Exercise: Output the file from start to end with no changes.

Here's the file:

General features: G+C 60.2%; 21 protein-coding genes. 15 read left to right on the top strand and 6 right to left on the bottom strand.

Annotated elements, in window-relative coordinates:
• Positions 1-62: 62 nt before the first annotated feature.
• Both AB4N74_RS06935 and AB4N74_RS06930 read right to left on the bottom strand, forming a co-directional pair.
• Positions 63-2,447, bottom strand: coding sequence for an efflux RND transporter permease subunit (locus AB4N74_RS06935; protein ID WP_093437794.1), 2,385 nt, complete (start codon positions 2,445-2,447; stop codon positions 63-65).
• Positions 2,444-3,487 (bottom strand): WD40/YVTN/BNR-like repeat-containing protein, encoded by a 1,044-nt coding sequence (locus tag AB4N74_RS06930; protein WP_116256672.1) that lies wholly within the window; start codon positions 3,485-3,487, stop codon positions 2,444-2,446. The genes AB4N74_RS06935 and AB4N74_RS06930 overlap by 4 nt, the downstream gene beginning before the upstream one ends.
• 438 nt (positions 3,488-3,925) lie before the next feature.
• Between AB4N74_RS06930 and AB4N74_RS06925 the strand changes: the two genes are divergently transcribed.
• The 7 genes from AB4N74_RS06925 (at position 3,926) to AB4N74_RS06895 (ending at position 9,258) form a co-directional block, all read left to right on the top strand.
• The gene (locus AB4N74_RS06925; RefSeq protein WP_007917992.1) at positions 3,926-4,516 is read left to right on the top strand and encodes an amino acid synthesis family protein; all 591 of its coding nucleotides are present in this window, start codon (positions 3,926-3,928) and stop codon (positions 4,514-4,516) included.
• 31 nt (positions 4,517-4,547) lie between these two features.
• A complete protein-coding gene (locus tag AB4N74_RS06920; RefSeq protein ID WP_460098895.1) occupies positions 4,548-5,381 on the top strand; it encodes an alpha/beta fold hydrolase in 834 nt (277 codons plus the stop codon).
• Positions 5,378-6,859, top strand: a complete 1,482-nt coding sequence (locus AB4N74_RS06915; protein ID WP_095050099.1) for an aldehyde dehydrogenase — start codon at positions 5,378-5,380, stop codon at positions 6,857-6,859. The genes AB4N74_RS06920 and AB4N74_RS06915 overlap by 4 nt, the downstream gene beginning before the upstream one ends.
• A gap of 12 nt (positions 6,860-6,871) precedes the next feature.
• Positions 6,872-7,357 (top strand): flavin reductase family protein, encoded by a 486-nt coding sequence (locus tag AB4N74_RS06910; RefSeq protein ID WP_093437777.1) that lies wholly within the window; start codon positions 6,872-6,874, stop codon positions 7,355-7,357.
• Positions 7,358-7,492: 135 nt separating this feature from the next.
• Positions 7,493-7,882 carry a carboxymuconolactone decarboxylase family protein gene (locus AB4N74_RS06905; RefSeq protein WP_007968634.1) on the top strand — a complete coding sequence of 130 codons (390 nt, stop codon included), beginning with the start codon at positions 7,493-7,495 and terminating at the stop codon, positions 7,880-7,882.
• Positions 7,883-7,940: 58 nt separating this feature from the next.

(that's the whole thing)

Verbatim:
General features: G+C 60.2%; 21 protein-coding genes. 15 read left to right on the top strand and 6 right to left on the bottom strand.

Annotated elements, in window-relative coordinates:
• Positions 1-62: 62 nt before the first annotated feature.
• Both AB4N74_RS06935 and AB4N74_RS06930 read right to left on the bottom strand, forming a co-directional pair.
• Positions 63-2,447, bottom strand: coding sequence for an efflux RND transporter permease subunit (locus AB4N74_RS06935; protein ID WP_093437794.1), 2,385 nt, complete (start codon positions 2,445-2,447; stop codon positions 63-65).
• Positions 2,444-3,487 (bottom strand): WD40/YVTN/BNR-like repeat-containing protein, encoded by a 1,044-nt coding sequence (locus tag AB4N74_RS06930; protein WP_116256672.1) that lies wholly within the window; start codon positions 3,485-3,487, stop codon positions 2,444-2,446. The genes AB4N74_RS06935 and AB4N74_RS06930 overlap by 4 nt, the downstream gene beginning before the upstream one ends.
• 438 nt (positions 3,488-3,925) lie before the next feature.
• Between AB4N74_RS06930 and AB4N74_RS06925 the strand changes: the two genes are divergently transcribed.
• The 7 genes from AB4N74_RS06925 (at position 3,926) to AB4N74_RS06895 (ending at position 9,258) form a co-directional block, all read left to right on the top strand.
• The gene (locus AB4N74_RS06925; RefSeq protein WP_007917992.1) at positions 3,926-4,516 is read left to right on the top strand and encodes an amino acid synthesis family protein; all 591 of its coding nucleotides are present in this window, start codon (positions 3,926-3,928) and stop codon (positions 4,514-4,516) included.
• 31 nt (positions 4,517-4,547) lie between these two features.
• A complete protein-coding gene (locus tag AB4N74_RS06920; RefSeq protein ID WP_460098895.1) occupies positions 4,548-5,381 on the top strand; it encodes an alpha/beta fold hydrolase in 834 nt (277 codons plus the stop codon).
• Positions 5,378-6,859, top strand: a complete 1,482-nt coding sequence (locus AB4N74_RS06915; protein ID WP_095050099.1) for an aldehyde dehydrogenase — start codon at positions 5,378-5,380, stop codon at positions 6,857-6,859. The genes AB4N74_RS06920 and AB4N74_RS06915 overlap by 4 nt, the downstream gene beginning before the upstream one ends.
• A gap of 12 nt (positions 6,860-6,871) precedes the next feature.
• Positions 6,872-7,357 (top strand): flavin reductase family protein, encoded by a 486-nt coding sequence (locus tag AB4N74_RS06910; RefSeq protein ID WP_093437777.1) that lies wholly within the window; start codon positions 6,872-6,874, stop codon positions 7,355-7,357.
• Positions 7,358-7,492: 135 nt separating this feature from the next.
• Positions 7,493-7,882 carry a carboxymuconolactone decarboxylase family protein gene (locus AB4N74_RS06905; RefSeq protein WP_007968634.1) on the top strand — a complete coding sequence of 130 codons (390 nt, stop codon included), beginning with the start codon at positions 7,493-7,495 and terminating at the stop codon, positions 7,880-7,882.
• Positions 7,883-7,940: 58 nt separating this feature from the next.